Aug 18, 2012 Hazel rated it really liked it
Shelves: eco-friendly
This book talks all about all the dangerous ingredients in every day cosmetic brands like Oil of Olay, Garnier, L'Oreal,etc & why they are bad for you. Once you start reading this you'll realize part of the reason why there is a rise in cancer is due to all the crap we put in & on our bodies. Did you know that a lot of the stuff we use has carcinogenic ingredients? That those ingredients are basically shortening our lives little by little? The companies that make the products deny this ...more
Jul 22, 2011 Claire rated it liked it
Shelves: guides
PEG can be contaminated with 1,4-dioxane? Shampoo isn't supposed to attempt to make my hair squeaky clean, necessitating loads of conditioner which is likely causing breakouts? Hum.
In this book O'Connor and Spunt discuss just how little safety regulation is applicable to the cosmetics products we use day in and day out and offer suggestions for purchasing/using/making beauty products that are 'without a doubt' healthy. It's a message that needs to be spread. Why do we trust companies to do what
Jan 09, 2014 Mandy rated it really liked it
Recommends it for: everyone
This book was really eye-opening, and I'm glad I read it. While at first it absolutely traumatized me and sent me into a tailspin of panic, I gave it some time to digest before reading the last two chapters, and I realized that it really makes a whole lot of sense. Loading our bodies up with products full of chemicals we can't pronounce can't be a good thing, and I intend to phase out my products that contain blacklist ingredients little by little. I enjoyed the last two chapters on diet and ...more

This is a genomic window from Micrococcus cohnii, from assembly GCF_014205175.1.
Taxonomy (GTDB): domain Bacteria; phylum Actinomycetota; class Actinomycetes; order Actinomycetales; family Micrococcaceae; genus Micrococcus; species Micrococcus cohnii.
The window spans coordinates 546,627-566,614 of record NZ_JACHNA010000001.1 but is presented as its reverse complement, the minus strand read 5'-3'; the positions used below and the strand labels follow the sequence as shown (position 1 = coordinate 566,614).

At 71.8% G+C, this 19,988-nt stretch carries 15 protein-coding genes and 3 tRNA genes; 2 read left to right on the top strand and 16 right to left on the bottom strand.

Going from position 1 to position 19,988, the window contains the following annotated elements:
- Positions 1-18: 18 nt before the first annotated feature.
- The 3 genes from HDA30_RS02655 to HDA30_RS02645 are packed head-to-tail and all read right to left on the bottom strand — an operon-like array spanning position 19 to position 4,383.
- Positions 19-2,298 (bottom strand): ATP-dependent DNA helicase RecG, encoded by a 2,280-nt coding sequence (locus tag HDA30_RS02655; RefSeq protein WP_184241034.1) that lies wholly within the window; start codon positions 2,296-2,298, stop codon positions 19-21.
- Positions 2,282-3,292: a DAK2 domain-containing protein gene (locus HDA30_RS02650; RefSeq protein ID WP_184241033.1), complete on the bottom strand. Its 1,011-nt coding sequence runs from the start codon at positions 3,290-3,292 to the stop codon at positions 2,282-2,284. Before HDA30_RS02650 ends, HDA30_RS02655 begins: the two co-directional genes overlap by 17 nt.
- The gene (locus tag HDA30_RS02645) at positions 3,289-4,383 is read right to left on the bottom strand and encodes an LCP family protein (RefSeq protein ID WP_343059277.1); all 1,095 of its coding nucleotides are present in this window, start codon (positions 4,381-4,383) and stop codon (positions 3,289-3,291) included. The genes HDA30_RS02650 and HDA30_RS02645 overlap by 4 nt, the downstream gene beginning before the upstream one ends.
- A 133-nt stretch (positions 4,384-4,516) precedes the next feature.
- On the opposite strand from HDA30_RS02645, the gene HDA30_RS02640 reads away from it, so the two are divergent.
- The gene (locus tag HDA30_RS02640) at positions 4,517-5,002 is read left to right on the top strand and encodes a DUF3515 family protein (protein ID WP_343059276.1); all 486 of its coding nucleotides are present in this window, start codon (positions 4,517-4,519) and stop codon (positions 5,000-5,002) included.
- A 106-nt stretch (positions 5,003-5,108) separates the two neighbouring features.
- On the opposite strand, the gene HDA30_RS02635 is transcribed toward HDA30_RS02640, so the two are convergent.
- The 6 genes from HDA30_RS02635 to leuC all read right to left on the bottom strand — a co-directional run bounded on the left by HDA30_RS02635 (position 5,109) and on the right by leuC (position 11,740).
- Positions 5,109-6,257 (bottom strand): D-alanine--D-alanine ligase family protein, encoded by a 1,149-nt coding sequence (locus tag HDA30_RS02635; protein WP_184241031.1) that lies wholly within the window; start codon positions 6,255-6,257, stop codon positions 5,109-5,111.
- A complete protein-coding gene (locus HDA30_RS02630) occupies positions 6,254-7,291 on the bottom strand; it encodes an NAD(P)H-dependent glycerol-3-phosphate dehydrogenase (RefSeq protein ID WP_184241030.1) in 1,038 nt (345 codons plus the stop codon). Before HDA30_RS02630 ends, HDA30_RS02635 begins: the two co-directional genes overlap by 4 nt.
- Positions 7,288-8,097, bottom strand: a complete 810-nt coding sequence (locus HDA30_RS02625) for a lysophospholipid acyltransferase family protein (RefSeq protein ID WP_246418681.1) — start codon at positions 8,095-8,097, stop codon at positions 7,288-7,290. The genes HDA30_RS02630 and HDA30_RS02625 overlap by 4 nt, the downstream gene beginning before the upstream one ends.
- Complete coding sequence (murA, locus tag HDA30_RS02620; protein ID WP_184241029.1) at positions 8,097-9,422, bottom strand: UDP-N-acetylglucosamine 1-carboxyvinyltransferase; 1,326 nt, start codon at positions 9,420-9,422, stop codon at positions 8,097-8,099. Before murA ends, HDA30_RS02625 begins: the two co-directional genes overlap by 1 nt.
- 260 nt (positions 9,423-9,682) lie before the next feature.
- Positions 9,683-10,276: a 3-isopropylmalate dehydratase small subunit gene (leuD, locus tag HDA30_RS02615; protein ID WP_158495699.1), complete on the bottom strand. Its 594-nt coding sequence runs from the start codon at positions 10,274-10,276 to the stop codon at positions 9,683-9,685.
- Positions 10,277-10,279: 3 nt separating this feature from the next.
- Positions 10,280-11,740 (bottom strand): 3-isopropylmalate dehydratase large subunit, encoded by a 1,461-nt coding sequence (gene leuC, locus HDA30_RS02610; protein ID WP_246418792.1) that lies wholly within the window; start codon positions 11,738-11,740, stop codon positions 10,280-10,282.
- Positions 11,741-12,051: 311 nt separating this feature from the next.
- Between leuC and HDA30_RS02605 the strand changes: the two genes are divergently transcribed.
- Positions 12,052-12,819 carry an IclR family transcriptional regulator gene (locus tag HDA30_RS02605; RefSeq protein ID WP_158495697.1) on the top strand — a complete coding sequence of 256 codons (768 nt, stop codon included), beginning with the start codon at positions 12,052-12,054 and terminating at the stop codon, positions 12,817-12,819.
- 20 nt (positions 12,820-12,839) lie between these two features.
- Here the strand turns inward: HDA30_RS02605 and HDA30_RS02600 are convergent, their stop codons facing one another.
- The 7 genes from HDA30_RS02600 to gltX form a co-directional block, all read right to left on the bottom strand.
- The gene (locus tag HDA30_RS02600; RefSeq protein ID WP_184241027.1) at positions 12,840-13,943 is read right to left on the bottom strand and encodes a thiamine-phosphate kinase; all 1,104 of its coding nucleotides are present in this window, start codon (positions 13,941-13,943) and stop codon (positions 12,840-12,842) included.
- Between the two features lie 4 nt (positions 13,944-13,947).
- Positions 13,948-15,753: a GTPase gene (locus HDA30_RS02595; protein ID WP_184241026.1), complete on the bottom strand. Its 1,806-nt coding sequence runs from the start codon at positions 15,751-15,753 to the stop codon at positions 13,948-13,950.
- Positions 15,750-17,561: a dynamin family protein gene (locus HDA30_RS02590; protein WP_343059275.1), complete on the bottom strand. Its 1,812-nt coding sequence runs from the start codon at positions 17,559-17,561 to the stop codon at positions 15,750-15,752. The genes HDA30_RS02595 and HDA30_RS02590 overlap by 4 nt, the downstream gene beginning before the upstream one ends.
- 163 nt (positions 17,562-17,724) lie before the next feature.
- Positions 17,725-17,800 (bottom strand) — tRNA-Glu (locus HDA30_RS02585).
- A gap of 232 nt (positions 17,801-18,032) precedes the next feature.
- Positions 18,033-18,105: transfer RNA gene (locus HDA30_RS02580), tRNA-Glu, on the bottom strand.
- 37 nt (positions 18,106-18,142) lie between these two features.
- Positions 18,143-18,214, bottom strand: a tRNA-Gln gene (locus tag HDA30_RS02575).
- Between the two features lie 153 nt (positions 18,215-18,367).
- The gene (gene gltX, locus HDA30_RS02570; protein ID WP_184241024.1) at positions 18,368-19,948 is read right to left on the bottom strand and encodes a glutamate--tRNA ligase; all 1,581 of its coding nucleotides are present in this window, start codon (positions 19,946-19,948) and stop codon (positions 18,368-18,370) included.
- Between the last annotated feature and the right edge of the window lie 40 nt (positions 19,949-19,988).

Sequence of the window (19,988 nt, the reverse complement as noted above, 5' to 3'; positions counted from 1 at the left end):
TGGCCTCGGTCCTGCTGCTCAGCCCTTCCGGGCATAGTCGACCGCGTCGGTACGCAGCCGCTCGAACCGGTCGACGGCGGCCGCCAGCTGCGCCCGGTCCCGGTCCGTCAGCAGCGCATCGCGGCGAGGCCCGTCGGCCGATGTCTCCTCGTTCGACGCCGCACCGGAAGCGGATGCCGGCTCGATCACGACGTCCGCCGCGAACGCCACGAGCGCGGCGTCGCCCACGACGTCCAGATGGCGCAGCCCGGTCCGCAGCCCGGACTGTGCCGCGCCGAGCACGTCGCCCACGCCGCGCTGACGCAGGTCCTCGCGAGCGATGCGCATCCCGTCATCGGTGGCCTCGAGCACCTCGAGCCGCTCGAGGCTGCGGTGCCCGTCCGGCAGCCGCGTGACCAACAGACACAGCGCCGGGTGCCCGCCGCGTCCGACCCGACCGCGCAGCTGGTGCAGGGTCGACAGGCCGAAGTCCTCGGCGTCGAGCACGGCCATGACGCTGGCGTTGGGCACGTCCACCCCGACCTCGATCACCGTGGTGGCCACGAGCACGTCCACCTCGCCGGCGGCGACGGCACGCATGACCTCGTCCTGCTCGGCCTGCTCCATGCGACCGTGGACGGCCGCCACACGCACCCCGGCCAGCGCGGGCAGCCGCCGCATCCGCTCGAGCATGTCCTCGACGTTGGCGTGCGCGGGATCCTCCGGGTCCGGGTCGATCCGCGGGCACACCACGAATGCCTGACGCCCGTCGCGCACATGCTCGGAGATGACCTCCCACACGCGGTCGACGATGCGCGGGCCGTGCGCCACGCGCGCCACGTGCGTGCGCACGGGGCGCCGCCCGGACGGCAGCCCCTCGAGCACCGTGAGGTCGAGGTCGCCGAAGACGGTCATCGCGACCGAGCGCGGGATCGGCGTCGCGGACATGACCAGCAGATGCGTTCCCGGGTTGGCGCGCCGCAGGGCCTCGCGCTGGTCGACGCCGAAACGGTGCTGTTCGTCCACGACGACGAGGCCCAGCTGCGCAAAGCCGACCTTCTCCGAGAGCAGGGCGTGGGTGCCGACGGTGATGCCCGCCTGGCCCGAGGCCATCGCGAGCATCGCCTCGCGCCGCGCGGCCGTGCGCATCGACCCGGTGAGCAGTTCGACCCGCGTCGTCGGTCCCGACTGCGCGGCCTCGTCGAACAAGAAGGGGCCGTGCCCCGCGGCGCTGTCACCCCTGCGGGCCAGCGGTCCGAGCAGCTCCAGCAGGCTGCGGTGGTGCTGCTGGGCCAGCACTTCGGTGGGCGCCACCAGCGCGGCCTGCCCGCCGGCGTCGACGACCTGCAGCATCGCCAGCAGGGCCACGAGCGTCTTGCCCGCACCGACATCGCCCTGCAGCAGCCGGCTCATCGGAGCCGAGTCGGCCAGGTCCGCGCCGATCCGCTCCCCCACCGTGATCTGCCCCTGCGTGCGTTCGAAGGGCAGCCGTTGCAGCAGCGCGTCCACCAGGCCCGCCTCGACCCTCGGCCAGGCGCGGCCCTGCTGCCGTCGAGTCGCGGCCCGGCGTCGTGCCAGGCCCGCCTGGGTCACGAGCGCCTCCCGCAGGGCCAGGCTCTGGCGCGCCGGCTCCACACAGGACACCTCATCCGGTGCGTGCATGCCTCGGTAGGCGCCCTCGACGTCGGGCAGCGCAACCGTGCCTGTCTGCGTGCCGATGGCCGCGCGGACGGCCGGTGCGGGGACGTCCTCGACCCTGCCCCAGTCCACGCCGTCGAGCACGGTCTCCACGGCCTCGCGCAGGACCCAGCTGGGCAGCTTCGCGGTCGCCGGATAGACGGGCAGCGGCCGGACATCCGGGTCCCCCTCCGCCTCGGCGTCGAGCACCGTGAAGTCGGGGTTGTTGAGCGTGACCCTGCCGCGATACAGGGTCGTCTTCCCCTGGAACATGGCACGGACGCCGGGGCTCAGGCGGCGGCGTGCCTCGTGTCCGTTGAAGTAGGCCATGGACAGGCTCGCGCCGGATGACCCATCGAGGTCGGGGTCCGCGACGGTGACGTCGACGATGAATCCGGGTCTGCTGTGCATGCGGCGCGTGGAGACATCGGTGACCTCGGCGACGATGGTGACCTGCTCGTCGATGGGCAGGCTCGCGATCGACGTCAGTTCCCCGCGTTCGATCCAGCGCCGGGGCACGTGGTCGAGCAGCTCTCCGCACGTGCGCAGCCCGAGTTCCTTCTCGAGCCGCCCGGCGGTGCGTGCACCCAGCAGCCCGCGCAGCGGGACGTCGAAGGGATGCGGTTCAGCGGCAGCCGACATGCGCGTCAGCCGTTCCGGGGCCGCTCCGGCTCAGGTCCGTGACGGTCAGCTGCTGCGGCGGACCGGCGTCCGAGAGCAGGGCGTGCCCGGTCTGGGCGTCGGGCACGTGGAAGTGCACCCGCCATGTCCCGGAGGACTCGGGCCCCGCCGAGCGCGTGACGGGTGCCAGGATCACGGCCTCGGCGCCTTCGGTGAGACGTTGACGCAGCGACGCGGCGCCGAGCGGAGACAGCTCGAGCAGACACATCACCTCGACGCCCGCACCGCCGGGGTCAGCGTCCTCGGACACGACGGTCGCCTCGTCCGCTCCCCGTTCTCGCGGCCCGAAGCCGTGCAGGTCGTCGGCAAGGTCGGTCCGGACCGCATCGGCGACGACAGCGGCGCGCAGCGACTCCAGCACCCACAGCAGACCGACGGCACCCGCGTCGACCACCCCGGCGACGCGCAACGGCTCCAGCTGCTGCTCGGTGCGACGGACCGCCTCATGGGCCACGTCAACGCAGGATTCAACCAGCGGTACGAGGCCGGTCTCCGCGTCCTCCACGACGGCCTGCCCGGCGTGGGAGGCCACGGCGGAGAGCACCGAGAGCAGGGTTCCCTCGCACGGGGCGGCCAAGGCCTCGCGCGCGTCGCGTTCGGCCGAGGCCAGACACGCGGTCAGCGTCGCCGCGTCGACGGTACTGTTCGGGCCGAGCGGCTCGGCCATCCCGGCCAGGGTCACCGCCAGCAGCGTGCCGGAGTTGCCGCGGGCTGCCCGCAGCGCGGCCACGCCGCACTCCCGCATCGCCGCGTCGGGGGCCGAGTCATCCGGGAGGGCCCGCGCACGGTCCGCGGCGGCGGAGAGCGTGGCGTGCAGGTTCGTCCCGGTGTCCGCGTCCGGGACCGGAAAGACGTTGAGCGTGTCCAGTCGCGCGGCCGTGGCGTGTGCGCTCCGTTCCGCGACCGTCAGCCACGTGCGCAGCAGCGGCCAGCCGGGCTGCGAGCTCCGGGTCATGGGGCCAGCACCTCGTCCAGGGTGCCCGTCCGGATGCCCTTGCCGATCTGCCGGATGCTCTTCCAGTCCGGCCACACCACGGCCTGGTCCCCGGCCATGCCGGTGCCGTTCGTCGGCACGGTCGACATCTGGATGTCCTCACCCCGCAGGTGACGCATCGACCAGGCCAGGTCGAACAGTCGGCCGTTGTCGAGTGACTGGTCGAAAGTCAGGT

Aug 01, 2010 Sara rated it really liked it
If you think the FDA or some other agency is making sure there isn't anything harmful in our cosmetics, think again. Only 11% of the 10,500 ingredients determined by the FDA to be used in cosmetics have been tested for safety. Europe has banned more than 1,000 ingredients for personal-care products while the U.S. has banned 9. Many of the chemicals in personal-care products have been shown to be carcinogenic or toxic in other ways. This is allowed because of the small doses used, but the effects ...more
Ashley Monette
Mar 14, 2015 Ashley Monette rated it really liked it
This is the best skin care book that I have read. Others are very dry and boring and really only give facts, somewhat like a research paper. I enjoyed this one so much. Not only did it state facts, it also explained things so anyone can understand it. The authors also threw in their own personal experience and stories, which I applaud. Not only did they let you know what ingredients are bad, they also told you what they are and what they are found in. I love that they gave specific product ...more
Nov 29, 2011 Michelle rated it really liked it
Shelves: nonfiction
This is a pretty comprehensive look at the damaging chemicals that are found in most bath and cosmetic products in the US. There is an explanation of why the products are harmful and a list of what to stay away from, but more importantly there are reviews and recommendations of various green products. I especially appreciated the balanced manner that products are discussed. The cleanest products are highlighted but then middle of the road products are mentioned as well. That way even if you ...more